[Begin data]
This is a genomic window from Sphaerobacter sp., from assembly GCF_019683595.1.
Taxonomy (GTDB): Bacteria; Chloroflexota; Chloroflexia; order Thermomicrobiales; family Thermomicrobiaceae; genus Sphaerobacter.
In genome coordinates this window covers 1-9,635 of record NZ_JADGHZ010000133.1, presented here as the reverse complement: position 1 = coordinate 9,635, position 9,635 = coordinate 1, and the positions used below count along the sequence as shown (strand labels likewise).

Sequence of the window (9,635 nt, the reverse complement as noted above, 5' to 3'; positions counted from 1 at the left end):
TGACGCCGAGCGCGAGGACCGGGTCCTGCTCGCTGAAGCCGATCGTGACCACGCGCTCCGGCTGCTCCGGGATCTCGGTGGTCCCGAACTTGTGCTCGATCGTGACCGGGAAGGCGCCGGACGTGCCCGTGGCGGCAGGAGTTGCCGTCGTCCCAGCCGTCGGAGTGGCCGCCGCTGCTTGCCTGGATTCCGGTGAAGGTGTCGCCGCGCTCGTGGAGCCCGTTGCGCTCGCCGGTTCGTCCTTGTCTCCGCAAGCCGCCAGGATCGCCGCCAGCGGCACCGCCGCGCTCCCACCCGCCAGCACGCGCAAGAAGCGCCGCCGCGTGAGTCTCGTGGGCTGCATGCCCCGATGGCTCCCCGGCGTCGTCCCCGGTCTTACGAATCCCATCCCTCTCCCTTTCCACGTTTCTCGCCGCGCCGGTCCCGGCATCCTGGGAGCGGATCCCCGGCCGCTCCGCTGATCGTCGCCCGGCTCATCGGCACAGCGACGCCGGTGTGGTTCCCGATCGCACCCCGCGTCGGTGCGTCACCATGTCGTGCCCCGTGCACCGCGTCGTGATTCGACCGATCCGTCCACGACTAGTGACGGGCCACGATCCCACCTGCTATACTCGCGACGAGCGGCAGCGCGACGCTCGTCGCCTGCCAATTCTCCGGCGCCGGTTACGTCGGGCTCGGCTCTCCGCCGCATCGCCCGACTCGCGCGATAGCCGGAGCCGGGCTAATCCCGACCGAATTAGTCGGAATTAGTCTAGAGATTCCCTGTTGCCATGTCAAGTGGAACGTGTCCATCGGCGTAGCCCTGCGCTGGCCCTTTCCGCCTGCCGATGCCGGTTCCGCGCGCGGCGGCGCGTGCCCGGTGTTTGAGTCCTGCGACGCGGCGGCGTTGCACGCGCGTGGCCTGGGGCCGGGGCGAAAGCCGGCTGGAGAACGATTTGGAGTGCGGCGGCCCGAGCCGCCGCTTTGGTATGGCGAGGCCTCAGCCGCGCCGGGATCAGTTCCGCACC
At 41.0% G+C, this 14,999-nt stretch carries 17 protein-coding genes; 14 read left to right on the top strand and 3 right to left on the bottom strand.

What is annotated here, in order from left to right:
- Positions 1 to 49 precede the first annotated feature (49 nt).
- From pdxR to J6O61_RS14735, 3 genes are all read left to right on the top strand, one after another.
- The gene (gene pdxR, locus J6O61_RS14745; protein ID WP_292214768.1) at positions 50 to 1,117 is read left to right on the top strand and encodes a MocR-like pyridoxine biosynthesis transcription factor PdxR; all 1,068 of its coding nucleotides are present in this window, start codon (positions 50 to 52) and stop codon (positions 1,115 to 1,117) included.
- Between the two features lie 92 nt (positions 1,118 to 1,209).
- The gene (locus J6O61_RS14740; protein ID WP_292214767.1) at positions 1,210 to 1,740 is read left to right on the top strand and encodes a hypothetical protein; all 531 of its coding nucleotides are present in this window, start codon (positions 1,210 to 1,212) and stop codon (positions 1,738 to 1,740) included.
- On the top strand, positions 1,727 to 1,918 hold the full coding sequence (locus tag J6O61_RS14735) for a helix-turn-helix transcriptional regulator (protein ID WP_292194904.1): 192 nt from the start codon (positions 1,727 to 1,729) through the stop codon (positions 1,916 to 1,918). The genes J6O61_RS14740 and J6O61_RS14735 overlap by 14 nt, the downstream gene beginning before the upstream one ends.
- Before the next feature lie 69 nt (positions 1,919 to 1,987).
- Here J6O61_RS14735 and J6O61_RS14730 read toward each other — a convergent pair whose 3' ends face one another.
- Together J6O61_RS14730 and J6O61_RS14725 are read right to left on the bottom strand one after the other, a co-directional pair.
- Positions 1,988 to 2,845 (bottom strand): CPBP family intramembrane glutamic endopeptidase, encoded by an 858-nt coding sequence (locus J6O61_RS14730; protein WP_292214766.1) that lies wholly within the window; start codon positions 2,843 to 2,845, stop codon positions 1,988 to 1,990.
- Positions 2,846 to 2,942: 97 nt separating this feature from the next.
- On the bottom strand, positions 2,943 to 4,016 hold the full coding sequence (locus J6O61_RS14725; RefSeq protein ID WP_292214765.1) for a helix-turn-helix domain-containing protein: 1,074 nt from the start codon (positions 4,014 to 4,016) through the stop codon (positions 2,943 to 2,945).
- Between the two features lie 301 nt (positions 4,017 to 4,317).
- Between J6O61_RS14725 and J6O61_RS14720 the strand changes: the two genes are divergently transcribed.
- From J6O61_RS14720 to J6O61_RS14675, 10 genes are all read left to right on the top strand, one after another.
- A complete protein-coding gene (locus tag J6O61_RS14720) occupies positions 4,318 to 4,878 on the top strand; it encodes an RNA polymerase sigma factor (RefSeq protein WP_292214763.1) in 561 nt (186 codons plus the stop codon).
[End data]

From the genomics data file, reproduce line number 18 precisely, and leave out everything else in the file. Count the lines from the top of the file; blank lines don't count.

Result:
- Positions 2,846 to 2,942: 97 nt separating this feature from the next.